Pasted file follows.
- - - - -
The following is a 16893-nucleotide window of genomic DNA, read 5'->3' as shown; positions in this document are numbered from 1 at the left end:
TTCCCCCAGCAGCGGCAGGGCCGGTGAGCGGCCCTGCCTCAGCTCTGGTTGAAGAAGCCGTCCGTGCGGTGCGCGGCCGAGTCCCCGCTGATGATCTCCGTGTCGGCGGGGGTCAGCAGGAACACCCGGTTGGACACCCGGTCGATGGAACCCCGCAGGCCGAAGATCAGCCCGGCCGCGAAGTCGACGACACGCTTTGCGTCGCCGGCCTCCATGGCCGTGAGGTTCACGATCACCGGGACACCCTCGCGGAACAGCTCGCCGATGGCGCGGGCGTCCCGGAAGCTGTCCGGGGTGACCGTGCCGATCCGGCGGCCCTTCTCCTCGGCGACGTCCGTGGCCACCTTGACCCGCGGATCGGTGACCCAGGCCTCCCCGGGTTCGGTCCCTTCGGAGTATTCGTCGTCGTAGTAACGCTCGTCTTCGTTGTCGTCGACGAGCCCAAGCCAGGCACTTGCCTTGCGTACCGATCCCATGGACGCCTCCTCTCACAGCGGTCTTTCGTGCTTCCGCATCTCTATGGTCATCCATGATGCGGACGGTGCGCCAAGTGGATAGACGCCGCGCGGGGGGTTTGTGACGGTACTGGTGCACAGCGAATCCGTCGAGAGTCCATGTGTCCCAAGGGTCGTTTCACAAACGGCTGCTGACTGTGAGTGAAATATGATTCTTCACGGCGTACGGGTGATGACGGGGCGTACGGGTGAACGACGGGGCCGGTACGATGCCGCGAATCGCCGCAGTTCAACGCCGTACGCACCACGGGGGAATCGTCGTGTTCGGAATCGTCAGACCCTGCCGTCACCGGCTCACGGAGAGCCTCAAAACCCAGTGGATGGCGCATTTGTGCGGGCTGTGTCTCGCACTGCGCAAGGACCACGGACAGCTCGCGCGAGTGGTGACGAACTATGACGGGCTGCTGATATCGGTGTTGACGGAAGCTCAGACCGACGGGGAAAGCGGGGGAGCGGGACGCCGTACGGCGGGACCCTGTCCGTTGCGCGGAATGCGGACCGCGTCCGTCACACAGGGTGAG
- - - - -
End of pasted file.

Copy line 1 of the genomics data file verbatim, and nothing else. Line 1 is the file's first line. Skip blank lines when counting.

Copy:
The following is a 16893-nucleotide window of genomic DNA, read 5'->3' as shown; positions in this document are numbered from 1 at the left end: